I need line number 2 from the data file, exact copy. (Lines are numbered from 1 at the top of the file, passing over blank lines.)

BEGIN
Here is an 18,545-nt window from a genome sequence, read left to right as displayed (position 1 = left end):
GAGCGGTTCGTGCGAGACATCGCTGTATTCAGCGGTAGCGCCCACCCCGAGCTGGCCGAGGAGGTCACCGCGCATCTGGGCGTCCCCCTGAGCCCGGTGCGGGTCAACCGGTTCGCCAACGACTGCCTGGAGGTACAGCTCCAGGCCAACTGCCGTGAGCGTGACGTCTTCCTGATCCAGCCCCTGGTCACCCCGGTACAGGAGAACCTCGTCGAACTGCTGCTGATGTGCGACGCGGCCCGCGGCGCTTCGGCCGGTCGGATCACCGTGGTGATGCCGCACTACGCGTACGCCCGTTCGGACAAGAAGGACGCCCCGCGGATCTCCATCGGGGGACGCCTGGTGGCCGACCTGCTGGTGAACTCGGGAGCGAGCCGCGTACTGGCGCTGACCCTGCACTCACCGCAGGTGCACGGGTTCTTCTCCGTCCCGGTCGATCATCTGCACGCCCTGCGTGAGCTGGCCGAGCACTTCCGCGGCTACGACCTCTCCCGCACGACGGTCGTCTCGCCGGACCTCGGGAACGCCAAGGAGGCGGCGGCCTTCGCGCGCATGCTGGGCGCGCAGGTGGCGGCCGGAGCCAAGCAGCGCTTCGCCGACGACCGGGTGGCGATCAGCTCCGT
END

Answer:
GAGCGGTTCGTGCGAGACATCGCTGTATTCAGCGGTAGCGCCCACCCCGAGCTGGCCGAGGAGGTCACCGCGCATCTGGGCGTCCCCCTGAGCCCGGTGCGGGTCAACCGGTTCGCCAACGACTGCCTGGAGGTACAGCTCCAGGCCAACTGCCGTGAGCGTGACGTCTTCCTGATCCAGCCCCTGGTCACCCCGGTACAGGAGAACCTCGTCGAACTGCTGCTGATGTGCGACGCGGCCCGCGGCGCTTCGGCCGGTCGGATCACCGTGGTGATGCCGCACTACGCGTACGCCCGTTCGGACAAGAAGGACGCCCCGCGGATCTCCATCGGGGGACGCCTGGTGGCCGACCTGCTGGTGAACTCGGGAGCGAGCCGCGTACTGGCGCTGACCCTGCACTCACCGCAGGTGCACGGGTTCTTCTCCGTCCCGGTCGATCATCTGCACGCCCTGCGTGAGCTGGCCGAGCACTTCCGCGGCTACGACCTCTCCCGCACGACGGTCGTCTCGCCGGACCTCGGGAACGCCAAGGAGGCGGCGGCCTTCGCGCGCATGCTGGGCGCGCAGGTGGCGGCCGGAGCCAAGCAGCGCTTCGCCGACGACCGGGTGGCGATCAGCTCCGT